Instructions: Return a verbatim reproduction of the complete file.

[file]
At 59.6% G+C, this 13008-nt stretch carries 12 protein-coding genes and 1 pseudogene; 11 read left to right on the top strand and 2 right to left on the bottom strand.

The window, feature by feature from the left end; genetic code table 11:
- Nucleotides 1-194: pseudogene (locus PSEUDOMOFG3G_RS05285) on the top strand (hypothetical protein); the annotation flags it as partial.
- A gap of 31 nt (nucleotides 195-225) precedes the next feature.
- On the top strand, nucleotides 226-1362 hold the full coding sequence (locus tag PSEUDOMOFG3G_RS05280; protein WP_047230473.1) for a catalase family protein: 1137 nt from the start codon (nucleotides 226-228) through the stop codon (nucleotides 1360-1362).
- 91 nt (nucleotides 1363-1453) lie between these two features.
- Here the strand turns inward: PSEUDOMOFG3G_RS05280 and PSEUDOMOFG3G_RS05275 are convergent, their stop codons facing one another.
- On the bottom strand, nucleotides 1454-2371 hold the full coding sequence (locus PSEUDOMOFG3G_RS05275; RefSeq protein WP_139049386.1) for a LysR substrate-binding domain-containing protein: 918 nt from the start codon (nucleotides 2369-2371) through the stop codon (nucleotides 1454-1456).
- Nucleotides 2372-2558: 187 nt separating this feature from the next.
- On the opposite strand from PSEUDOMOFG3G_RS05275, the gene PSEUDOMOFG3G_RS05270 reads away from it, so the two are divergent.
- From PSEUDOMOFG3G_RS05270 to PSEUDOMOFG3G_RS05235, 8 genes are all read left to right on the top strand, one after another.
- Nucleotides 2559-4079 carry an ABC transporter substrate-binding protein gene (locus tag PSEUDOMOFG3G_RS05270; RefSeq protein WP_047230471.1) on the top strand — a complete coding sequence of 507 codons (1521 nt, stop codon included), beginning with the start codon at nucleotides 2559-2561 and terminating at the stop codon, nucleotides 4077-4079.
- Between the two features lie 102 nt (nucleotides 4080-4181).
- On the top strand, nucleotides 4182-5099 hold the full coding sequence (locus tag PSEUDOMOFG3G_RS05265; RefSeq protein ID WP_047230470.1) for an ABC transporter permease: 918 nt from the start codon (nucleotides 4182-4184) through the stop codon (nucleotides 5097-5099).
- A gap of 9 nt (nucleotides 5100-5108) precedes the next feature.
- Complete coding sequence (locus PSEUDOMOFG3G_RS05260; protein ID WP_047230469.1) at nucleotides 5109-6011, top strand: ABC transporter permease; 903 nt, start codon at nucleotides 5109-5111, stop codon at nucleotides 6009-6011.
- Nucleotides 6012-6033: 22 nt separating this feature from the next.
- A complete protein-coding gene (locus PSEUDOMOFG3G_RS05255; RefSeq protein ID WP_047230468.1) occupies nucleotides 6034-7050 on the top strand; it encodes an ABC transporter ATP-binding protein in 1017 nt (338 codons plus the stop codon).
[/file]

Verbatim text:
At 59.6% G+C, this 13008-nt stretch carries 12 protein-coding genes and 1 pseudogene; 11 read left to right on the top strand and 2 right to left on the bottom strand.

The window, feature by feature from the left end; genetic code table 11:
- Nucleotides 1-194: pseudogene (locus PSEUDOMOFG3G_RS05285) on the top strand (hypothetical protein); the annotation flags it as partial.
- A gap of 31 nt (nucleotides 195-225) precedes the next feature.
- On the top strand, nucleotides 226-1362 hold the full coding sequence (locus tag PSEUDOMOFG3G_RS05280; protein WP_047230473.1) for a catalase family protein: 1137 nt from the start codon (nucleotides 226-228) through the stop codon (nucleotides 1360-1362).
- 91 nt (nucleotides 1363-1453) lie between these two features.
- Here the strand turns inward: PSEUDOMOFG3G_RS05280 and PSEUDOMOFG3G_RS05275 are convergent, their stop codons facing one another.
- On the bottom strand, nucleotides 1454-2371 hold the full coding sequence (locus PSEUDOMOFG3G_RS05275; RefSeq protein WP_139049386.1) for a LysR substrate-binding domain-containing protein: 918 nt from the start codon (nucleotides 2369-2371) through the stop codon (nucleotides 1454-1456).
- Nucleotides 2372-2558: 187 nt separating this feature from the next.
- On the opposite strand from PSEUDOMOFG3G_RS05275, the gene PSEUDOMOFG3G_RS05270 reads away from it, so the two are divergent.
- From PSEUDOMOFG3G_RS05270 to PSEUDOMOFG3G_RS05235, 8 genes are all read left to right on the top strand, one after another.
- Nucleotides 2559-4079 carry an ABC transporter substrate-binding protein gene (locus tag PSEUDOMOFG3G_RS05270; RefSeq protein WP_047230471.1) on the top strand — a complete coding sequence of 507 codons (1521 nt, stop codon included), beginning with the start codon at nucleotides 2559-2561 and terminating at the stop codon, nucleotides 4077-4079.
- Between the two features lie 102 nt (nucleotides 4080-4181).
- On the top strand, nucleotides 4182-5099 hold the full coding sequence (locus tag PSEUDOMOFG3G_RS05265; RefSeq protein ID WP_047230470.1) for an ABC transporter permease: 918 nt from the start codon (nucleotides 4182-4184) through the stop codon (nucleotides 5097-5099).
- A gap of 9 nt (nucleotides 5100-5108) precedes the next feature.
- Complete coding sequence (locus PSEUDOMOFG3G_RS05260; protein ID WP_047230469.1) at nucleotides 5109-6011, top strand: ABC transporter permease; 903 nt, start codon at nucleotides 5109-5111, stop codon at nucleotides 6009-6011.
- Nucleotides 6012-6033: 22 nt separating this feature from the next.
- A complete protein-coding gene (locus PSEUDOMOFG3G_RS05255; RefSeq protein ID WP_047230468.1) occupies nucleotides 6034-7050 on the top strand; it encodes an ABC transporter ATP-binding protein in 1017 nt (338 codons plus the stop codon).